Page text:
Pulitzer Prize, General Nonfiction, 2012
National Book Award, Nonfiction, 2012
Renowned historian Stephen Greenblatt’s works shoot to the top of the New York Times best-seller list. With The Swerve, Greenblatt transports listeners to the dawn of the Renaissance and chronicles the life of an intrepid book lover who rescued the Roman philosophical text On the Nature of Things from certain oblivion.
Nearly six hundred years ago, a short, genial, cannily alert man in his late 30s took a very old manuscript off a library shelf, saw with excitement what he had discovered, and ordered that it be copied. That book was the last surviving manuscript of an ancient Roman philosophical epic by Lucretius—a beautiful poem containing the most dangerous ideas: that the universe functioned without the aid of gods, that religious fear was damaging to human life, and that matter was made up of very small particles in eternal motion, colliding and swerving in new directions.
The copying and translation of this ancient book—the greatest discovery of the greatest book-hunter of his age—fueled the Renaissance, inspiring artists such as Botticelli and thinkers such as Giordano Bruno; shaped the thought of Galileo and Freud, Darwin and Einstein; and had a revolutionary influence on writers such as Montaigne and Shakespeare, and even Thomas Jefferson.
©2011 Stephen Greenblatt (P)2011 Recorded Books, LLC
"More wonderfully illuminating Renaissance history from a master scholar and historian." (Kirkus Reviews)
"In this gloriously learned page-turner, both biography and intellectual history, Harvard Shakespearean scholar Greenblatt turns his attention to the front end of the Renaissance as the origin of Western culture's foundation: the free questioning of truth." (Publishers Weekly)
“Pleasure may or may not be the true end of life, but for book lovers, few experiences can match the intellectual-aesthetic enjoyment delivered by a well-wrought book. In the world of serious nonfiction, Stephen Greenblatt is a pleasure maker without peer.” (Newsday)
I came away from this book with the same question I always ask. Why hasn't mankind cast off the belief in a creator "god"? The answer I am coming to is that there is no financial profit to be made in atheism. The jet setting popes, rabbis, mullahs, and evangelical preacher all attest to the financial success of any religion. Getting a group of atheists together is meaningless. What would we discuss? Talking about the absence of belief is a very short conversation.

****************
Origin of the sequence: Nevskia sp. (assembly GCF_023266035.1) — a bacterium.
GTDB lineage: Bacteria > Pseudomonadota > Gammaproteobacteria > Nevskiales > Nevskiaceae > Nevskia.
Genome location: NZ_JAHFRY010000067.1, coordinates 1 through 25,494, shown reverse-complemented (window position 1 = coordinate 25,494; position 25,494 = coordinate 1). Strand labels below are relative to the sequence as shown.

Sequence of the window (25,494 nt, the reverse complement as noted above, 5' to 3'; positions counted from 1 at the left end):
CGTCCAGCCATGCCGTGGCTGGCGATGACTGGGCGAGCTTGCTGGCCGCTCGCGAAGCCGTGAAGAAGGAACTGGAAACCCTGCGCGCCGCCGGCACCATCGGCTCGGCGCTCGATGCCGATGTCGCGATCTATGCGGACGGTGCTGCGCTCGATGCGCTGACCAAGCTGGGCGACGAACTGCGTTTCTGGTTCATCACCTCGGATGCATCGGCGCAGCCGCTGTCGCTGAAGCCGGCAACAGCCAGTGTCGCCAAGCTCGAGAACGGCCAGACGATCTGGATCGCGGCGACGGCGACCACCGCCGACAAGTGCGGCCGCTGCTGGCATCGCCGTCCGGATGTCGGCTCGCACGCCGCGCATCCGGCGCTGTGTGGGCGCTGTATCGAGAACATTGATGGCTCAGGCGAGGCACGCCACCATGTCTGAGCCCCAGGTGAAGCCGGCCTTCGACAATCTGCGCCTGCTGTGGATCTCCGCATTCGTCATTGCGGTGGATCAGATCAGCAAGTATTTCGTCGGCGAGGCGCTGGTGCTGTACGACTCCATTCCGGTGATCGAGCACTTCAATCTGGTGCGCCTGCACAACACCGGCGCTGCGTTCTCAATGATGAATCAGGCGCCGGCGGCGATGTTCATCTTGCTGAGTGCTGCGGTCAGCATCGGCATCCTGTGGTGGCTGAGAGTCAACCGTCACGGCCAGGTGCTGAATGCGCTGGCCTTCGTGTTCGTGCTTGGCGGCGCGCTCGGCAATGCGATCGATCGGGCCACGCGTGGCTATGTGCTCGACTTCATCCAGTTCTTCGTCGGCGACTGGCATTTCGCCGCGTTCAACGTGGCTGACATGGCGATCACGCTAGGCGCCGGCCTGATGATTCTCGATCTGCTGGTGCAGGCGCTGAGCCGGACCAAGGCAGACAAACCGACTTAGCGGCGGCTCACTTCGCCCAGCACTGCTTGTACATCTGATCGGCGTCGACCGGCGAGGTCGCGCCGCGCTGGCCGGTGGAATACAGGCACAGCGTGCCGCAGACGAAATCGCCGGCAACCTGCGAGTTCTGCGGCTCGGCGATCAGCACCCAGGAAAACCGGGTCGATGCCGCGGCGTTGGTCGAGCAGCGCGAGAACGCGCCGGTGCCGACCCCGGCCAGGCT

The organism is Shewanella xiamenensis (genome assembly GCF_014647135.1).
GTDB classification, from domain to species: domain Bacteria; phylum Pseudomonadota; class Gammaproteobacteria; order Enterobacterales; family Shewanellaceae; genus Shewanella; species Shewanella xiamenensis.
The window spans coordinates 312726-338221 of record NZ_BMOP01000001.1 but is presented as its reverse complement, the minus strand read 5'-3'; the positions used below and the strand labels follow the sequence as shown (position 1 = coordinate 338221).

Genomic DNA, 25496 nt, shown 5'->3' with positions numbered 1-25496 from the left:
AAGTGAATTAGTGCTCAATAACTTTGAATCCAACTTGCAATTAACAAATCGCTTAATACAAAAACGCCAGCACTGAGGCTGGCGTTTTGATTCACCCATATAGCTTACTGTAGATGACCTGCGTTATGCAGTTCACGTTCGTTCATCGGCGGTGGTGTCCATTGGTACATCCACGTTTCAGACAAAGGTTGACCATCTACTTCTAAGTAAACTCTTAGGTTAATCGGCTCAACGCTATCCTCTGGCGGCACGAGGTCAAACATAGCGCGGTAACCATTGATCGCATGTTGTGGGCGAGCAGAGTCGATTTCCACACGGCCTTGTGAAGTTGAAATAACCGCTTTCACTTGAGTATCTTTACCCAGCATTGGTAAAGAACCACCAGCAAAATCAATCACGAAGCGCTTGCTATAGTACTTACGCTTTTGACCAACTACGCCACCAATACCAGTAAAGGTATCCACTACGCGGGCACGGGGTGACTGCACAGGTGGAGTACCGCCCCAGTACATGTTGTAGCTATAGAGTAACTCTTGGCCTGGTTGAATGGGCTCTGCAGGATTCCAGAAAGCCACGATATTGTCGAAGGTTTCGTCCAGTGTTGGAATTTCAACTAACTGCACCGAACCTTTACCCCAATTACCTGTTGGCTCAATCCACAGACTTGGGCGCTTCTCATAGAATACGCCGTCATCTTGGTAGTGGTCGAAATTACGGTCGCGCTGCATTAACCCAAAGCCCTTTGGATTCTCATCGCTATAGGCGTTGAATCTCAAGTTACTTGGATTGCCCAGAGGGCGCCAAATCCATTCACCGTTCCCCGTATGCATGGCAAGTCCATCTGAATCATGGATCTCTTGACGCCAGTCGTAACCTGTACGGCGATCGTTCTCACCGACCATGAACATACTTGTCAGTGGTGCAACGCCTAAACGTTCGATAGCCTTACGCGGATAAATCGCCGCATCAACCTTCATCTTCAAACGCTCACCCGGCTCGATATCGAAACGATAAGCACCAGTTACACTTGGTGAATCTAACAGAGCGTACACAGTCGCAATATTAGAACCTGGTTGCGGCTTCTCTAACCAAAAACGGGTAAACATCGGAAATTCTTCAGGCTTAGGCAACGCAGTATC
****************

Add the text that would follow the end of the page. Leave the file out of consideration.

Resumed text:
The first hour is about the author's mother, who expected to die at any moment, yet lived into her 90s. It wasn't interesting. We gave up after an hour.
I learned about a very useful philosophy (Epicurianism) while enjoying the suspense of the hunt by the 15th century papal secretary for a 4th century BCE manucript.
The story of the discovery and eventual deciphering of the carbonized scrolls at the villa in Herculaneum that was destroyed by the eruption of Vesuvius. This book profiles the marvelous skill that goes into preserving knowledge, both as it was done in ancient times and as it is done today.
The story of the assassination of Hypatia is also riveting.
I felt a gentle elation to hear the wisdom of Epicurus as expressed by Lucretius, and realize that to embrace this conception of the nature of things frees my mind and gives me an achievable goal for my life. It is a great shame that the church establishment from ancient times till the 20th century discredited it, slandered it, developed the doctrine that pain leads to righteousness in order to oppose its truths, and buried it.
That Lucretius' poem was finally resurrected from a monastery library was so unlikely that it is the perfect example of Epicurus' concept of the swerve: the highly improbable chance conjunction of events that leads to a constructive result.
Lucretius' poem was a very rare thing: a very beautiful work of art describing scientific reality as it was known at the time. Greenblatt's book is also a work of art, this time describing the history of the poem and the philosophy it propounds as authentically as possible given what we can know from the evidence today.
I do not think I will rate one better than the other, rather I would rate either media as a great bit of history to either listen to or read.
Poggio reaching out to the shelf and taking down this old manuscript.
His Italian background.
A sense all the way through the history that we today are connected to a time almost 2000 years ago where the subject under discussion is a reality in our everyday world and we still struggle with those concepts.
What a profound impact this poem had on the lives of many people and that they were reading this, and discussing the concepts, at great risk to themselves.
The narration is spoken in a secretive whipser that does not add to the story contrary to what he may believe
It could have been at the beginning and saved me 8 hours of boredome and meandering plot
It was an interesting premise just a poor delivery on the expectation
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